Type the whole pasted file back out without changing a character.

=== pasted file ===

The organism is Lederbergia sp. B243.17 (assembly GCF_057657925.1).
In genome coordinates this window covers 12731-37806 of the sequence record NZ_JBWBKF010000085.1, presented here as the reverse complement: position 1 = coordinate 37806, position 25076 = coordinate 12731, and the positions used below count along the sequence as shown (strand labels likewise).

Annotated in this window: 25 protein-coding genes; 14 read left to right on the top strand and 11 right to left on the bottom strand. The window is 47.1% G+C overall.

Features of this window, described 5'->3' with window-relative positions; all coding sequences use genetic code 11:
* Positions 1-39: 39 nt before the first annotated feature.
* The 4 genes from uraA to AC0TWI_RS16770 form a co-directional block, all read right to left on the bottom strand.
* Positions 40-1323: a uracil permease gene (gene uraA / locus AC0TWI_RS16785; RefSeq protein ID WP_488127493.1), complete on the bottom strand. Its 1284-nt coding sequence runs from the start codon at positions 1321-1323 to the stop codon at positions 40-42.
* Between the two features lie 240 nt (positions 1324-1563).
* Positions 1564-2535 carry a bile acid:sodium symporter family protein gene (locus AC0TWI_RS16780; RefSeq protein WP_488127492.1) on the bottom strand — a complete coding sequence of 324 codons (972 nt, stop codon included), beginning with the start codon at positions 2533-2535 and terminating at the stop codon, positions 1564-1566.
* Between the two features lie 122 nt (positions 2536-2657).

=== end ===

The organism is Lederbergia sp. B243.17 (assembly GCF_057657925.1).
In genome coordinates this window covers 12731-37806 of the sequence record NZ_JBWBKF010000085.1, presented here as the reverse complement: position 1 = coordinate 37806, position 25076 = coordinate 12731, and the positions used below count along the sequence as shown (strand labels likewise).

Annotated in this window: 25 protein-coding genes; 14 read left to right on the top strand and 11 right to left on the bottom strand. The window is 47.1% G+C overall.

Features of this window, described 5'->3' with window-relative positions; all coding sequences use genetic code 11:
* Positions 1-39: 39 nt before the first annotated feature.
* The 4 genes from uraA to AC0TWI_RS16770 form a co-directional block, all read right to left on the bottom strand.
* Positions 40-1323: a uracil permease gene (gene uraA / locus AC0TWI_RS16785; RefSeq protein ID WP_488127493.1), complete on the bottom strand. Its 1284-nt coding sequence runs from the start codon at positions 1321-1323 to the stop codon at positions 40-42.
* Between the two features lie 240 nt (positions 1324-1563).
* Positions 1564-2535 carry a bile acid:sodium symporter family protein gene (locus AC0TWI_RS16780; RefSeq protein WP_488127492.1) on the bottom strand — a complete coding sequence of 324 codons (972 nt, stop codon included), beginning with the start codon at positions 2533-2535 and terminating at the stop codon, positions 1564-1566.
* Between the two features lie 122 nt (positions 2536-2657).